How about you do Venezuela, Syria, North Korea and China, then come talk to us . . .
American gun violence is “a human rights crisis” and the US government’s refusal to pass gun control laws represents a violation of its citizens’ right to life, according to a new report by Amnesty International.
“The USA is failing to protect individuals and communities most at risk of gun violence, in violation of international human rights law,” Amnesty argues. “The right to live free from violence, discrimination and fear has been superseded by a sense of entitlement to own a practically unlimited array of deadly weapons.”
To address the crisis of gun homicide, suicide and injury that leaves about 38,000 Americans dead and 116,000 wounded each year, Amnesty recommends the US pass a sweeping set of gun control measures, including universal background checks, the requirement of a valid license to buy a gun, no gun purchases for those under 21, a ban on certain military-style weapons and ammunition, and the creation of a digitized national gun registry.
You don’t say . . .
My father took me on my first hunting trip when I was 11 years old, and our last hunting trip was about six months before he died of cancer. When he passed away, I had to go through all the papers he had collected over the years. In a desk drawer I found an edition of The Washington Post from the 1980s. My dad kept it because there was a big, separate section on hunting.
You heard that right, the WaPo used to publish a stand-alone section in the lead up to the annual hunting season. The paper’s recent ridiculous coverage of the deer culling in one of Washington’s suburbs goes to show how much has changed in those 30 years.
Yet as I’ve argued above, hunting (and fishing) are activities that Americans of all political persuasions should not only support, but pursue. Indeed, to humor the author of the WaPo article cited above, in killing our own meat source, we in a sense can give to the poor. The poor, in this case, are ourselves, who in hunting and fishing are enriched with a deeper appreciation for nature, our heritage, and, of course, the taste of venison.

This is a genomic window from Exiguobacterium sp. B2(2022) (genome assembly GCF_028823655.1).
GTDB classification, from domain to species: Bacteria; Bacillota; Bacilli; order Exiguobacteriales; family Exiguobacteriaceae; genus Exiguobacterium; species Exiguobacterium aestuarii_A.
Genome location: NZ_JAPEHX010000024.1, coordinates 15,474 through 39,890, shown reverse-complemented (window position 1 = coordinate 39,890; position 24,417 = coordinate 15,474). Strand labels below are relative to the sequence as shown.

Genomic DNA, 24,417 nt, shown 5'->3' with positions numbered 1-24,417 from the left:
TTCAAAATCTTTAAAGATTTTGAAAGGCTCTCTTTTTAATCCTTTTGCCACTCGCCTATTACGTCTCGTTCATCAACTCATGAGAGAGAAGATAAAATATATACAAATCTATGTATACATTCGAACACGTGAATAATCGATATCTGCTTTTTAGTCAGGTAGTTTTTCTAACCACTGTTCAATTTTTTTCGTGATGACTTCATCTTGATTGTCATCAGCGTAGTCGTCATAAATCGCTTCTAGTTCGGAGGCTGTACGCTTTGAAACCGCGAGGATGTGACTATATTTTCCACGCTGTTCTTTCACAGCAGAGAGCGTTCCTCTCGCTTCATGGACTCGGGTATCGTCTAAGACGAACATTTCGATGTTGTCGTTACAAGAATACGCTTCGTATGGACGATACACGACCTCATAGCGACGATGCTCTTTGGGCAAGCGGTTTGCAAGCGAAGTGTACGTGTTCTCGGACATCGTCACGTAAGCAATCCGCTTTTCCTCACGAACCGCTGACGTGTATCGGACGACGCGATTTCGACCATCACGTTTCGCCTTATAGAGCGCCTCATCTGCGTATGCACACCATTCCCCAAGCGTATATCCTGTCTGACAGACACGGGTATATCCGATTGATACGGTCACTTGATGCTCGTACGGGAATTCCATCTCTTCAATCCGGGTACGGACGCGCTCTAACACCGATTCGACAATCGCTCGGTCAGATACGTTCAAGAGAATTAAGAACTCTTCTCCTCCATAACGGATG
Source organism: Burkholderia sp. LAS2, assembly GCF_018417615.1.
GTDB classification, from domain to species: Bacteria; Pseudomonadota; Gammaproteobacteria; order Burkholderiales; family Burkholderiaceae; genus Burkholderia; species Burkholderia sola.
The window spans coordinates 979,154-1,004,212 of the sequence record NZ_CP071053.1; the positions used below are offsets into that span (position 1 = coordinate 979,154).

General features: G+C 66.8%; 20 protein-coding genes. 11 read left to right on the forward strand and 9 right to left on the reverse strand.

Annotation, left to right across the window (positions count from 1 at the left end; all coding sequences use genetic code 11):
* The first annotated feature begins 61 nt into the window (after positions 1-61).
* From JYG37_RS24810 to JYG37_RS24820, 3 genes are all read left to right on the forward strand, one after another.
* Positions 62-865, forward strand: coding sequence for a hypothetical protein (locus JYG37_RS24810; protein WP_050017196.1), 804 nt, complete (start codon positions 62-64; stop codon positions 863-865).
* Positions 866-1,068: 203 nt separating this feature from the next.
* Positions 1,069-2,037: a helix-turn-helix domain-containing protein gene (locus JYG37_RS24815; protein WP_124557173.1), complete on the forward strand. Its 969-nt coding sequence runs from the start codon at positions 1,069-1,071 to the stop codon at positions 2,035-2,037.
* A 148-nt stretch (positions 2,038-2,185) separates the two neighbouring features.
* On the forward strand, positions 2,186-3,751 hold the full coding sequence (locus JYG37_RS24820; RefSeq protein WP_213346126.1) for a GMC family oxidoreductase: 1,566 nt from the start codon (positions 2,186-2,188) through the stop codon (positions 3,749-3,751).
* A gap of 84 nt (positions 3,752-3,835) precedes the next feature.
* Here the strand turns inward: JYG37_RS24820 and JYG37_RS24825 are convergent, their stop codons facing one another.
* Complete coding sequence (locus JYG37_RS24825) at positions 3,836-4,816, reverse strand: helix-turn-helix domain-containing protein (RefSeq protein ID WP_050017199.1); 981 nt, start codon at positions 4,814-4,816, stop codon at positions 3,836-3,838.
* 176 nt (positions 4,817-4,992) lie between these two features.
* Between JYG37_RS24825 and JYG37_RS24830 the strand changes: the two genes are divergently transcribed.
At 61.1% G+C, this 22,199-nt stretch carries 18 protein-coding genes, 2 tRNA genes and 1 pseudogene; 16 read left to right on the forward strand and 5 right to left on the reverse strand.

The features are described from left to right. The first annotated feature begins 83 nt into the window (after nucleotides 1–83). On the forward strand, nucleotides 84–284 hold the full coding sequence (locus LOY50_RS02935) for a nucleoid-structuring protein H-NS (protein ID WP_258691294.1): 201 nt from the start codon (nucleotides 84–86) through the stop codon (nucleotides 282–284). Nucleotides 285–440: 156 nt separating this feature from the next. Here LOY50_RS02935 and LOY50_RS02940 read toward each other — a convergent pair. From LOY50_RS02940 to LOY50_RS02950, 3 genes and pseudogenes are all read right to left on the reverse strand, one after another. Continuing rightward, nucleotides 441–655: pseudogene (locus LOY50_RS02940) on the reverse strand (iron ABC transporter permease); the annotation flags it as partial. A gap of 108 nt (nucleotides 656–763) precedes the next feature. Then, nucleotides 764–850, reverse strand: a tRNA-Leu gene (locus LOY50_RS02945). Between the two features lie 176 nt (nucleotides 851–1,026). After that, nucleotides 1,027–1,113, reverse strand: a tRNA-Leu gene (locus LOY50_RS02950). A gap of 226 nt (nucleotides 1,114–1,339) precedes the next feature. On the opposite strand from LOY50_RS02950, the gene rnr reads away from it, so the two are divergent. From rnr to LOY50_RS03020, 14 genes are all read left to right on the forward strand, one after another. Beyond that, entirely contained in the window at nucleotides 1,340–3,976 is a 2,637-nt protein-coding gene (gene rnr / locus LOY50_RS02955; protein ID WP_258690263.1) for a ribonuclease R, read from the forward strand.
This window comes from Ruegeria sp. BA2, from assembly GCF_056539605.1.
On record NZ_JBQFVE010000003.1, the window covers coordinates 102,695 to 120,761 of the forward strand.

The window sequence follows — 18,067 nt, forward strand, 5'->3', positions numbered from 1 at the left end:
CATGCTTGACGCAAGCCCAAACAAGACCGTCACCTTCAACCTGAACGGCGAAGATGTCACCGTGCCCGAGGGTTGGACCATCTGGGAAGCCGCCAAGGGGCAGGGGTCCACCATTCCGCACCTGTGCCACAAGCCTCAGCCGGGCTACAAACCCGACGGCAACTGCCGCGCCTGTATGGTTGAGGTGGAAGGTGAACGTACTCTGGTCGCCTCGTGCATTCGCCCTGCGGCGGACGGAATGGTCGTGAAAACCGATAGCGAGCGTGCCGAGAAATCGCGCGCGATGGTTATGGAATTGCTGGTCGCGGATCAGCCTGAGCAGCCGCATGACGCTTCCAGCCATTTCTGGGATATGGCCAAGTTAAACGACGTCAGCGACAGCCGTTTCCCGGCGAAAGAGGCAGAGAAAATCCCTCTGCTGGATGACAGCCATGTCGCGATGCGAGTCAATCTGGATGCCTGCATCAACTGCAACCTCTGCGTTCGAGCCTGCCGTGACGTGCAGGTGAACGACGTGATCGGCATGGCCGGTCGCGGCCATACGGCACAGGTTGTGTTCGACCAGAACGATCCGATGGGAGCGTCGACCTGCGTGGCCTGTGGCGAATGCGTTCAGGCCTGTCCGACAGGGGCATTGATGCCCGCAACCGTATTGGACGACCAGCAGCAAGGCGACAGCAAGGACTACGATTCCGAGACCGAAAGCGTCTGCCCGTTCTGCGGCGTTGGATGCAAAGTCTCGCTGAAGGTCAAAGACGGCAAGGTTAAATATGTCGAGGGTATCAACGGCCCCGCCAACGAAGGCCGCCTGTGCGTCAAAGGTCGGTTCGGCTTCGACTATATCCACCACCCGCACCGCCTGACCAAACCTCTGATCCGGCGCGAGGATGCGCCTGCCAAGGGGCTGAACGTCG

Hanoi Jane hearts gun control . . .
“This is the most important election in my lifetime and that is saying something,” Fonda, 80, told a packed house of Initiative 1639 and I-1631 supporters in the University District.
She was joining U.S. Rep. Pramila Jayapal, D-Wash., perhaps America’s least endangered member of Congress. Jayapal copped 82 percent of the vote in Washington’s August primary, and her Seattle-centered district is one of America’s most progressive.
But Jayapal is putting her clout behind two ballot initiatives: I-1631 would impose a carbon fee on most of the state’s major polluters, and devote much of the revenue toward transitioning Washington to clean energy.
Bong hit! Wonder what would have happened in, say, California if the clerk has used something more ballistic . . .
Security cameras in a cannabis dispensary in Canada have captured the moment a man used a bong to fight off three would-be bandits wielding cans of bear spray.
CCTV footage showed three men with their heads covered enter the premises in Tyendinaga, Ontario, before one of the men sprayed a man and woman working behind the counter.
The staff ducked, before the man emerged clutching a bong that he used to fend off the men.
Another brick in the wall . . .
The family-owned company that has operated the gun shows at the Del Mar Fairgrounds for nearly 30 years failed to overcome growing public concern about gun violence nationwide and questions about its owners’ legal troubles.
The board that oversees activities at the state-owned venue voted 8-1 Tuesday to suspend the shows after Dec. 31 until a policy is developed that could include a complete ban on the possession of any firearms or ammunition.
It may be the first agency in the state to take such action, a remarkable turnaround for a hugely popular event that for decades drew little scrutiny from the board. The directors routinely approved its contracts allowing the exhibition and sale of the latest in high-tech weaponry, accessories, clothing and gear.
There’s an app for that . . .
Friends and family in the UK often ask me: “What do you hate most about living in America?” My answer is always the same: “Guns”. The horrific epidemic of mass shootings. The ludicrously easy access to firearms. The ridiculous power of the National Rifle Association (NRA).
Here in the US, guns are everywhere. Virginia, where I live, is an “open carry” state, which means it is legally permissible to carry a firearm in public. My halal butcher is located right next door to a gun store. My commute to Washington, DC requires driving past the imposing headquarters of the NRA. The Walmart round the corner from my house sells both guns and ammo.
What disturbs me most about living in a country filled with legally acquired firearms, however, is the widespread fear and anxiety; the terrifying realisation that you could be shot and killed at any time, in any place. A cinema. A school. A college. A church. A nightclub. A video games tournament.